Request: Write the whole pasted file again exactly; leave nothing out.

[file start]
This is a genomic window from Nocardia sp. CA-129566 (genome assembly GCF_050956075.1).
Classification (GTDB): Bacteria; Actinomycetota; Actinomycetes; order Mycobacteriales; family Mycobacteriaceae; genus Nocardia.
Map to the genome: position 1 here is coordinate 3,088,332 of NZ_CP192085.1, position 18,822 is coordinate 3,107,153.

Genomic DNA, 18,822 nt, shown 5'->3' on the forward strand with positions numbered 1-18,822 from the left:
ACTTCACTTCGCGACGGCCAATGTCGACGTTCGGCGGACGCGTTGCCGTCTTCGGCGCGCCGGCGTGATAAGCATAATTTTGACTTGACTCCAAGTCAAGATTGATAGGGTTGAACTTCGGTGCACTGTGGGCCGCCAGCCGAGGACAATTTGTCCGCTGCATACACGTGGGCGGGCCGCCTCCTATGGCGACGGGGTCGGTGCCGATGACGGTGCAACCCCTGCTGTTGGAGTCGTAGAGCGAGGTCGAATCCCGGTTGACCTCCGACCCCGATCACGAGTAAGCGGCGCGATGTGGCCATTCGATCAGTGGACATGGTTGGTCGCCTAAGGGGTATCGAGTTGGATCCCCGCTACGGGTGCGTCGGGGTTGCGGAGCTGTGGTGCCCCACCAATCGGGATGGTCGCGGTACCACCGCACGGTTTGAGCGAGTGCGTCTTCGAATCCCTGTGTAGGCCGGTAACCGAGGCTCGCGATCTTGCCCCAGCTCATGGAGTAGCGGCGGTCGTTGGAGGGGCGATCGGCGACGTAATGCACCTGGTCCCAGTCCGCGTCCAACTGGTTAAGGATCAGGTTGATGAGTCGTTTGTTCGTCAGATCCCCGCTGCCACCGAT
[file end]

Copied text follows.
This is a genomic window from Nocardia sp. CA-129566 (genome assembly GCF_050956075.1).
Classification (GTDB): Bacteria; Actinomycetota; Actinomycetes; order Mycobacteriales; family Mycobacteriaceae; genus Nocardia.
Map to the genome: position 1 here is coordinate 3,088,332 of NZ_CP192085.1, position 18,822 is coordinate 3,107,153.

Genomic DNA, 18,822 nt, shown 5'->3' on the forward strand with positions numbered 1-18,822 from the left:
ACTTCACTTCGCGACGGCCAATGTCGACGTTCGGCGGACGCGTTGCCGTCTTCGGCGCGCCGGCGTGATAAGCATAATTTTGACTTGACTCCAAGTCAAGATTGATAGGGTTGAACTTCGGTGCACTGTGGGCCGCCAGCCGAGGACAATTTGTCCGCTGCATACACGTGGGCGGGCCGCCTCCTATGGCGACGGGGTCGGTGCCGATGACGGTGCAACCCCTGCTGTTGGAGTCGTAGAGCGAGGTCGAATCCCGGTTGACCTCCGACCCCGATCACGAGTAAGCGGCGCGATGTGGCCATTCGATCAGTGGACATGGTTGGTCGCCTAAGGGGTATCGAGTTGGATCCCCGCTACGGGTGCGTCGGGGTTGCGGAGCTGTGGTGCCCCACCAATCGGGATGGTCGCGGTACCACCGCACGGTTTGAGCGAGTGCGTCTTCGAATCCCTGTGTAGGCCGGTAACCGAGGCTCGCGATCTTGCCCCAGCTCATGGAGTAGCGGCGGTCGTTGGAGGGGCGATCGGCGACGTAATGCACCTGGTCCCAGTCCGCGTCCAACTGGTTAAGGATCAGGTTGATGAGTCGTTTGTTCGTCAGATCCCCGCTGCCACCGAT